is, that no one need grudge infidel philosophers theiz

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philoiophy, nor long for their fame. How nnoertein,
bow mntisfying and rain, yea, how miaeraUe, pcflv
Bonally and locially, has ezperienoe prored it to be?
What did Infidelity aceompllib for Home or bit Fre&di
anodatee, with all ti&dr acknowledged talent aad
aoquirement!— what ia it likely to do for otheni laM
eminent? What baa it done for Fran«t or Eorope?
Has it not, so far as its infbienoe reaebed, only
tended to restore ancient PaganisBi, with its wean-
ness, licentiousness, suicide, and thoonad kindred
miseries and crimes ?



Whenob is that trembling of a lather^ hand.
Who to the man of God doth bring his babe,
Asking the seal of Christ ? Why doth the voice
That uttereth o'er its brow the toiune name
Falter with sympathy ? And most of all.
Why is yon coffin-lid a pedestal
For the baptismal font ?

Again I asked —
But all the answer was those gashing tears
Which stricken hearts do we^.

For there she lay —
The fair young mother in that coffin bed.
Mourned by the funeral train. The heart that beat,
With trembling tenderness at erery touch
Of love or pity, flushed the cheek no more.
Tears were thy baptism, thou unconscious one,
And sorrow took thee at the gate of life
Into her cradle. Thou may'st never know
The welcome of a nursing mother's kiss,
When, in her wondering ecstasy, she nutito
A thrilling growth of new affections spread
Fresh greenness o'er the souL

Thou may'st not share
Her hallowed teachings, nor suffuse her eye
With joy, as the first gems of infant thought
Unfold, in lisping sound.

Tet may'st thou walk
Even as she walked, breathing on all around
The warmth of high affections, purified
And sublimated, by that Spirit's power
Which makes the soul fit temple for its God.
So shalt thou, in a brighter world, behold
That countenance, which the cold grave did veil
Thus early from thy sight, and the first tone
That bears a mother's greeting to thine ear
Be wafted from this minstrelsy of heaven.


I Thbbe is only one class of men whose lives are
' more shortened by the nature of their oocupa-
!tion than the sailor's, and those men do not
work above ground. They labour in mines,

and amid foal erhBlatimw andnozioostq^HNin^
dig oat for othars tlie traaiareB af t^ aaith.
With their ezoepdoB, the Bailor's Itfe is ihaiter
than that of any operative. Andwliyt Becanta
the traac^eroos eHemeai apea wludi he ntky
and the caprioioos winds to wkioh he tcaitsy
obtiga him to take his vest by unAchm. Be-i
oaaie ha wandeiB ihroagfa ail olimeB, fronj
the equator to the poles — now a eoro hi ag with
heat, then freezing with cohL Beeaaae he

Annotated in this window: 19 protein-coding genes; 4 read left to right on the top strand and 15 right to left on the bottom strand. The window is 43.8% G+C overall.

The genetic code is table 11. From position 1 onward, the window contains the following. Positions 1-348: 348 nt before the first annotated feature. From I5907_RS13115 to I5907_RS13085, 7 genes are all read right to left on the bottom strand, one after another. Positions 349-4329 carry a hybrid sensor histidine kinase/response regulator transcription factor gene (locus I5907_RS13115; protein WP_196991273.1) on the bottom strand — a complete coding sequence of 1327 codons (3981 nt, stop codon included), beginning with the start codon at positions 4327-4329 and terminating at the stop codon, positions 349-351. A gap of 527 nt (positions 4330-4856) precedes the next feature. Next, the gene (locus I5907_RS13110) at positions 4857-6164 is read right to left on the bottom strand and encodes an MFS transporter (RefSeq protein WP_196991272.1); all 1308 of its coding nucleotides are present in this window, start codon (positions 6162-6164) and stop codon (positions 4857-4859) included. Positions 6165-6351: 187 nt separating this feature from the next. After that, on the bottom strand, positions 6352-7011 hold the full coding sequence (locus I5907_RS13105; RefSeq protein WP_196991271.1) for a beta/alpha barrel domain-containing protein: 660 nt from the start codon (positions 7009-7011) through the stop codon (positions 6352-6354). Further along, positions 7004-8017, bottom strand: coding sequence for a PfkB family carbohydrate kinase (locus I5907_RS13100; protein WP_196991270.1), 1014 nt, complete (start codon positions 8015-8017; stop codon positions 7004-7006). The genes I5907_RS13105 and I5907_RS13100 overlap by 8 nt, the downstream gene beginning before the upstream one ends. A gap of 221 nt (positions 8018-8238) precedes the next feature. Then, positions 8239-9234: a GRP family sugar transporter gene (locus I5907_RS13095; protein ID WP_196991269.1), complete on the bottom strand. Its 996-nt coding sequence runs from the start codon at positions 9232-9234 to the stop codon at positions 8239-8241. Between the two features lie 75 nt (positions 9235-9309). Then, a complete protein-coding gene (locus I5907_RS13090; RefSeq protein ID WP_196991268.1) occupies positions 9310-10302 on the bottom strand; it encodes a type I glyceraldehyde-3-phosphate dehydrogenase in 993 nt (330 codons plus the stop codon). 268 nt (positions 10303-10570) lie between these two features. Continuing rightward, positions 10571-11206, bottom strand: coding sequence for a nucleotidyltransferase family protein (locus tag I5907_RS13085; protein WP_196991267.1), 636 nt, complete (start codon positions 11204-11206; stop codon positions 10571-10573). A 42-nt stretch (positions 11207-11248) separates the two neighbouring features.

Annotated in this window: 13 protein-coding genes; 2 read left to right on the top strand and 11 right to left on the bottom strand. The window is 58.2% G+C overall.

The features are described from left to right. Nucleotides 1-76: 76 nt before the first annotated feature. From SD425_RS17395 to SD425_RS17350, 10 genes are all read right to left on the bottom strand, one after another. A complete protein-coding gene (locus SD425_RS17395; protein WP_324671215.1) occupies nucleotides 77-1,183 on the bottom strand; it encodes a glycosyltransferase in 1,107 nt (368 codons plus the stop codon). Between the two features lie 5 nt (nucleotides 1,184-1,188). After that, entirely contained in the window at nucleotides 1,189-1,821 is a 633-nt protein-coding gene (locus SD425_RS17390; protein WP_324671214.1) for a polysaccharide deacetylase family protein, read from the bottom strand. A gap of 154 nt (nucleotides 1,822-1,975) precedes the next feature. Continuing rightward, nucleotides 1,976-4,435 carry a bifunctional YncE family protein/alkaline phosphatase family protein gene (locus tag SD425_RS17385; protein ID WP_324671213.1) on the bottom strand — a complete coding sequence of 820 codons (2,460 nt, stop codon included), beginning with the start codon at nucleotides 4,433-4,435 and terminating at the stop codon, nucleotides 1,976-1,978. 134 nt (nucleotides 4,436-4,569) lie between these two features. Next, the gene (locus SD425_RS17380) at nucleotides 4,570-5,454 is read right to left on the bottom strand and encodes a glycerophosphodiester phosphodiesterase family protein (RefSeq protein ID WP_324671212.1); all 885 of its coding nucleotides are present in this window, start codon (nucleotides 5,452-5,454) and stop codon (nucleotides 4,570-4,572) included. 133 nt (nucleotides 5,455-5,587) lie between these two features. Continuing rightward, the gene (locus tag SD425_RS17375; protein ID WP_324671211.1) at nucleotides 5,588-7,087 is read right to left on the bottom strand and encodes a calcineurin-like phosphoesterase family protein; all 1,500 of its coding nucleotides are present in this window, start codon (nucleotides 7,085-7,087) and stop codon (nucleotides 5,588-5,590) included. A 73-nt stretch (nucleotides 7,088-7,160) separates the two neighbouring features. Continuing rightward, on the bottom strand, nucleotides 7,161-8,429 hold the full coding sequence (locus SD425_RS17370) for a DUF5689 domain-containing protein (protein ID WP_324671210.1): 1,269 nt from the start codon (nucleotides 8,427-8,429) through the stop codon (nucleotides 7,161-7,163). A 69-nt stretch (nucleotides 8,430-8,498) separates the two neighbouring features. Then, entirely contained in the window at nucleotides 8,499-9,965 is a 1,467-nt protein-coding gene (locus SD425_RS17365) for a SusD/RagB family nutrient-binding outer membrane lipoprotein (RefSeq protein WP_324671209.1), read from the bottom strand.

wOTks in all waaihars, and baesnae the worse
the weather the hwpder he aniBt wosk.
In the rain ftooB, when it deeoands in
torrente, and continues ao kng as not to leave
him a change of clothing in his' ch e st ' i n the
deet, in the snow, in the froat, when the ra-
ging beoomes like jeggiag ateel, and the eaik
Uke sheets of ironr-in the tempeat, when the
winds rage and the seas rear, and the good abip
stmgffles as it were for lile - -now phingii^ as
thoi^ in despair, into the depths below, and
then rising, as if with exultatieB,on tiie tower-
iag wave. Then nmst the sailor woik ; scad it
is these hardships, this severe toil, this constant
exposure, that mortens his life.

But, ahw I it mav be iearfiilly sheirteaed by
other causes than the wear-and tear of his call-
ing. How often, in the disdiarge of some peril-
ous duty aloft, is he precipitated into the desp^
and swallowed up by the devoorinff waters I
How often cast away 1 How ofim &e vietia
of the malignant diseases of foreign oUbms!'
How many «ulors have met with an untimdljl
death from the club of the savagCt the sword '
of the foe, or the desperate* cbai^ of thej
wounded whale ! But tnere would be no end: I
of particularizing in this way the perils andi
hardships of a seaman's life. We must appeal
to the hurricane and the battle, to the ocean
with its dark caverns, and to the foreign!
shores with their unburied dead. We must J |
call upon the thousands who have gone down^
with the waves for their winding sheet, and who
await in their deep sepulchres the resurrection
of the dead, to bear witness what toils, what 1
dangers, and what sufferings are the sailor's lot. i

We may observe, however, that sailors com-' .
monly die at sea. Death, bitter at any time,
must have its bitterness exceedingly increased |
under such circumstances. A sl^ is no boa-',

EitaL None but able-bodied men are rated on i
er books ; and if sickness befal them, they j
must take their chaoce. The medicine chest, i
perhaps is the only proof on board thai sodi a. ,
calamity was ever thought of. ' '

Where does the sailor diet In a cheerful i
room I On a couch of feathers and a pillow of